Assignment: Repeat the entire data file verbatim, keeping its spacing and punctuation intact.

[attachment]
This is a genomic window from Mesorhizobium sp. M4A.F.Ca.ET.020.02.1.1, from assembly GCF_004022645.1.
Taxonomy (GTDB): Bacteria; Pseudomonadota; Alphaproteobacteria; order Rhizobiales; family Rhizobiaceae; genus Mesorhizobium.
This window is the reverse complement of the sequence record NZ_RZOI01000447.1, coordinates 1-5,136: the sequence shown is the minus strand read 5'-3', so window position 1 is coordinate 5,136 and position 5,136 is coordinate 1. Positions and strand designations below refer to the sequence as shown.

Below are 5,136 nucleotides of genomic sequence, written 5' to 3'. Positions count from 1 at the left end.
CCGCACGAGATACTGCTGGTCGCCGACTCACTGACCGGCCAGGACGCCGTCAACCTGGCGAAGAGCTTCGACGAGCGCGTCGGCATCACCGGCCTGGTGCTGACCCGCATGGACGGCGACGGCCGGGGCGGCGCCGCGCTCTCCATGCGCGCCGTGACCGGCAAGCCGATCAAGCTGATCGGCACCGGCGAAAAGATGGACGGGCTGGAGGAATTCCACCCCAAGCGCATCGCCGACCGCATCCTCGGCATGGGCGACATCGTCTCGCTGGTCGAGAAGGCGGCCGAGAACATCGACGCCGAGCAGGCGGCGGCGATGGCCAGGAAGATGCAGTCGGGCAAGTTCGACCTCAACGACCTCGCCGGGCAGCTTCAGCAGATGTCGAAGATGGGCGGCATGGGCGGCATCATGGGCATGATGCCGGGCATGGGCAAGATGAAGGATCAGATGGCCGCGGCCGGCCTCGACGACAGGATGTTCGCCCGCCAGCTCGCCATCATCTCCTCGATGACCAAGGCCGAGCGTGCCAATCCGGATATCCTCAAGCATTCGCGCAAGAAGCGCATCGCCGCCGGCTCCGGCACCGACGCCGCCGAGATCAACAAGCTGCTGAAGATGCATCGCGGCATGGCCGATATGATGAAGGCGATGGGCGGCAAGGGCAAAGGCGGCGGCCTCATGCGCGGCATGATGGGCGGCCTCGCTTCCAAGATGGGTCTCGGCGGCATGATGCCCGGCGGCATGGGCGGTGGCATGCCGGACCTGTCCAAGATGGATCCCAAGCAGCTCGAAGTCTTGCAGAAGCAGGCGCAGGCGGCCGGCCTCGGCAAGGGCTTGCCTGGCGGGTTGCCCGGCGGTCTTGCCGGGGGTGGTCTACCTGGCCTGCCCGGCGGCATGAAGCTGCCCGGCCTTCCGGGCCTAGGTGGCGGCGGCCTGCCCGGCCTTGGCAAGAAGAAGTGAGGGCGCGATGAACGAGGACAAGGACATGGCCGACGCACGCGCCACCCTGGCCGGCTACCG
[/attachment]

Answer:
This is a genomic window from Mesorhizobium sp. M4A.F.Ca.ET.020.02.1.1, from assembly GCF_004022645.1.
Taxonomy (GTDB): Bacteria; Pseudomonadota; Alphaproteobacteria; order Rhizobiales; family Rhizobiaceae; genus Mesorhizobium.
This window is the reverse complement of the sequence record NZ_RZOI01000447.1, coordinates 1-5,136: the sequence shown is the minus strand read 5'-3', so window position 1 is coordinate 5,136 and position 5,136 is coordinate 1. Positions and strand designations below refer to the sequence as shown.

Below are 5,136 nucleotides of genomic sequence, written 5' to 3'. Positions count from 1 at the left end.
CCGCACGAGATACTGCTGGTCGCCGACTCACTGACCGGCCAGGACGCCGTCAACCTGGCGAAGAGCTTCGACGAGCGCGTCGGCATCACCGGCCTGGTGCTGACCCGCATGGACGGCGACGGCCGGGGCGGCGCCGCGCTCTCCATGCGCGCCGTGACCGGCAAGCCGATCAAGCTGATCGGCACCGGCGAAAAGATGGACGGGCTGGAGGAATTCCACCCCAAGCGCATCGCCGACCGCATCCTCGGCATGGGCGACATCGTCTCGCTGGTCGAGAAGGCGGCCGAGAACATCGACGCCGAGCAGGCGGCGGCGATGGCCAGGAAGATGCAGTCGGGCAAGTTCGACCTCAACGACCTCGCCGGGCAGCTTCAGCAGATGTCGAAGATGGGCGGCATGGGCGGCATCATGGGCATGATGCCGGGCATGGGCAAGATGAAGGATCAGATGGCCGCGGCCGGCCTCGACGACAGGATGTTCGCCCGCCAGCTCGCCATCATCTCCTCGATGACCAAGGCCGAGCGTGCCAATCCGGATATCCTCAAGCATTCGCGCAAGAAGCGCATCGCCGCCGGCTCCGGCACCGACGCCGCCGAGATCAACAAGCTGCTGAAGATGCATCGCGGCATGGCCGATATGATGAAGGCGATGGGCGGCAAGGGCAAAGGCGGCGGCCTCATGCGCGGCATGATGGGCGGCCTCGCTTCCAAGATGGGTCTCGGCGGCATGATGCCCGGCGGCATGGGCGGTGGCATGCCGGACCTGTCCAAGATGGATCCCAAGCAGCTCGAAGTCTTGCAGAAGCAGGCGCAGGCGGCCGGCCTCGGCAAGGGCTTGCCTGGCGGGTTGCCCGGCGGTCTTGCCGGGGGTGGTCTACCTGGCCTGCCCGGCGGCATGAAGCTGCCCGGCCTTCCGGGCCTAGGTGGCGGCGGCCTGCCCGGCCTTGGCAAGAAGAAGTGAGGGCGCGATGAACGAGGACAAGGACATGGCCGACGCACGCGCCACCCTGGCCGGCTACCG